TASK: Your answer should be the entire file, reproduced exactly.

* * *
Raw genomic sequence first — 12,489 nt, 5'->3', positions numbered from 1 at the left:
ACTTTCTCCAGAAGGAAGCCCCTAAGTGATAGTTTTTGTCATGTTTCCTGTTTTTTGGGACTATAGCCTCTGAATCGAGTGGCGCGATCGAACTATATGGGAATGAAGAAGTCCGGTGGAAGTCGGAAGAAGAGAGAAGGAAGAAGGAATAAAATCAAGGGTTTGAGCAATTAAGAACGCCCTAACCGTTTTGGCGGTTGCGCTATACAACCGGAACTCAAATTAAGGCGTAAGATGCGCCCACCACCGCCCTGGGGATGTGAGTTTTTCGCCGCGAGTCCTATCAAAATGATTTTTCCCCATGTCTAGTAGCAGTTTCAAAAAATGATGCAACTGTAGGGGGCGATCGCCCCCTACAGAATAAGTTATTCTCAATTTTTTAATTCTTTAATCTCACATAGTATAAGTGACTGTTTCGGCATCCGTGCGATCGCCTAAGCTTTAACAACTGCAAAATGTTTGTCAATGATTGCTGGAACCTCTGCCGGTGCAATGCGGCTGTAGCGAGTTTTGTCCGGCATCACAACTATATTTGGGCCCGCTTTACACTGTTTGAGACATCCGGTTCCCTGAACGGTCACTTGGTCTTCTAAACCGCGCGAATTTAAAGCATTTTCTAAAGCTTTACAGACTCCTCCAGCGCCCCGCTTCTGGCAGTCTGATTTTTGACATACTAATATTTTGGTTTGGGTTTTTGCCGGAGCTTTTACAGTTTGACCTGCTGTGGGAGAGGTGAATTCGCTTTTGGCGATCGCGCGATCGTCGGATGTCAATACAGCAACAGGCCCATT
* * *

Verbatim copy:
Raw genomic sequence first — 12,489 nt, 5'->3', positions numbered from 1 at the left:
ACTTTCTCCAGAAGGAAGCCCCTAAGTGATAGTTTTTGTCATGTTTCCTGTTTTTTGGGACTATAGCCTCTGAATCGAGTGGCGCGATCGAACTATATGGGAATGAAGAAGTCCGGTGGAAGTCGGAAGAAGAGAGAAGGAAGAAGGAATAAAATCAAGGGTTTGAGCAATTAAGAACGCCCTAACCGTTTTGGCGGTTGCGCTATACAACCGGAACTCAAATTAAGGCGTAAGATGCGCCCACCACCGCCCTGGGGATGTGAGTTTTTCGCCGCGAGTCCTATCAAAATGATTTTTCCCCATGTCTAGTAGCAGTTTCAAAAAATGATGCAACTGTAGGGGGCGATCGCCCCCTACAGAATAAGTTATTCTCAATTTTTTAATTCTTTAATCTCACATAGTATAAGTGACTGTTTCGGCATCCGTGCGATCGCCTAAGCTTTAACAACTGCAAAATGTTTGTCAATGATTGCTGGAACCTCTGCCGGTGCAATGCGGCTGTAGCGAGTTTTGTCCGGCATCACAACTATATTTGGGCCCGCTTTACACTGTTTGAGACATCCGGTTCCCTGAACGGTCACTTGGTCTTCTAAACCGCGCGAATTTAAAGCATTTTCTAAAGCTTTACAGACTCCTCCAGCGCCCCGCTTCTGGCAGTCTGATTTTTGACATACTAATATTTTGGTTTGGGTTTTTGCCGGAGCTTTTACAGTTTGACCTGCTGTGGGAGAGGTGAATTCGCTTTTGGCGATCGCGCGATCGTCGGATGTCAATACAGCAACAGGCCCATT